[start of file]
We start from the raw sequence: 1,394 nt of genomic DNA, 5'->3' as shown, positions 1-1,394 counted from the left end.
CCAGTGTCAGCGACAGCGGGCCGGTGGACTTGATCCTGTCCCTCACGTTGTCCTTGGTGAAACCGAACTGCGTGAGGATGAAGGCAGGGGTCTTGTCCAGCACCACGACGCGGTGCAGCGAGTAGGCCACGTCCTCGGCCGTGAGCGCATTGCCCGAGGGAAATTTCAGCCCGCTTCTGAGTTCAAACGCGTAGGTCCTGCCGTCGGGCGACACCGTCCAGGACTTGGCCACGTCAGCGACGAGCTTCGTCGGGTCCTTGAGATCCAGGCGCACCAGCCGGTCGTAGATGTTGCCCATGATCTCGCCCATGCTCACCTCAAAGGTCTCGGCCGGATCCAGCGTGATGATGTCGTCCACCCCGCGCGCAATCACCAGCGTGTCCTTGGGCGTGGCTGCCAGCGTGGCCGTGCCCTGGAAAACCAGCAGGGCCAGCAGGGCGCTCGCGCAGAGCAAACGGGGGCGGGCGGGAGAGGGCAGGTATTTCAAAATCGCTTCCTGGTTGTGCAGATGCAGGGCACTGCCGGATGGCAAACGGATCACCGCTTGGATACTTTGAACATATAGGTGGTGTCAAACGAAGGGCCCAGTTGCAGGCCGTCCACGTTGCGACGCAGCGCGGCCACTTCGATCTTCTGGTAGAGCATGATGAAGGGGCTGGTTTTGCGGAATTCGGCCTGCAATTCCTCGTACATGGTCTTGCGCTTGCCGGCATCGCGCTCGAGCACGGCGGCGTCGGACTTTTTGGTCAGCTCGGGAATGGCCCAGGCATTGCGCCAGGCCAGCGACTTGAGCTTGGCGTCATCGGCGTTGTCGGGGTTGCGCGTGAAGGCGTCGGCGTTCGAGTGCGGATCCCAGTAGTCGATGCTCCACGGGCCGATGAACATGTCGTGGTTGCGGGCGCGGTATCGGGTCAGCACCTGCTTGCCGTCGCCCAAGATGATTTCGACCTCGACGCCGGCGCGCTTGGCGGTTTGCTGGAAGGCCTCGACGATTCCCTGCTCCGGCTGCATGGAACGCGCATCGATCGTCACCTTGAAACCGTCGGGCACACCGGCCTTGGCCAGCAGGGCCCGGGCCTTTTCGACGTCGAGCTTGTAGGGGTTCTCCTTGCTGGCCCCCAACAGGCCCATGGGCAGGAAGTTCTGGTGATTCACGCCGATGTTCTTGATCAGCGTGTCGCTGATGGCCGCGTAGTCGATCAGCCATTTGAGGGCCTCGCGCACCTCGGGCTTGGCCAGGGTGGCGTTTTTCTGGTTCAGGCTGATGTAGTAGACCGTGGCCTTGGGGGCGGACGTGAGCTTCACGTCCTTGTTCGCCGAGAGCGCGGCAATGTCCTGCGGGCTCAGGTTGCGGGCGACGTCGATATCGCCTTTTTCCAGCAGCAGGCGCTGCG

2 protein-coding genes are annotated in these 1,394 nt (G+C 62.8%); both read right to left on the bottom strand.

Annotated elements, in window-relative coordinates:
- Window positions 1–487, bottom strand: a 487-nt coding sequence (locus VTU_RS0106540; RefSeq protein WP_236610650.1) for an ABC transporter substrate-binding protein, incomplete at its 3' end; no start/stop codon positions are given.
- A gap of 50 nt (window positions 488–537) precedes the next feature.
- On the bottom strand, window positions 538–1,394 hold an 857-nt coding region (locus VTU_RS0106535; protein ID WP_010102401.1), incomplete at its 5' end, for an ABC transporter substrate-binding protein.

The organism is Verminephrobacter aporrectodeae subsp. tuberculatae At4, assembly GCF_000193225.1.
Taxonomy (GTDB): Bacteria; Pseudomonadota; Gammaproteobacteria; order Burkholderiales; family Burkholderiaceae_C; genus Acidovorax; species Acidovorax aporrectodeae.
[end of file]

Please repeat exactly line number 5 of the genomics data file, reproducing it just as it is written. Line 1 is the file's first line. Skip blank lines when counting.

- Window positions 1–487, bottom strand: a 487-nt coding sequence (locus VTU_RS0106540; RefSeq protein WP_236610650.1) for an ABC transporter substrate-binding protein, incomplete at its 3' end; no start/stop codon positions are given.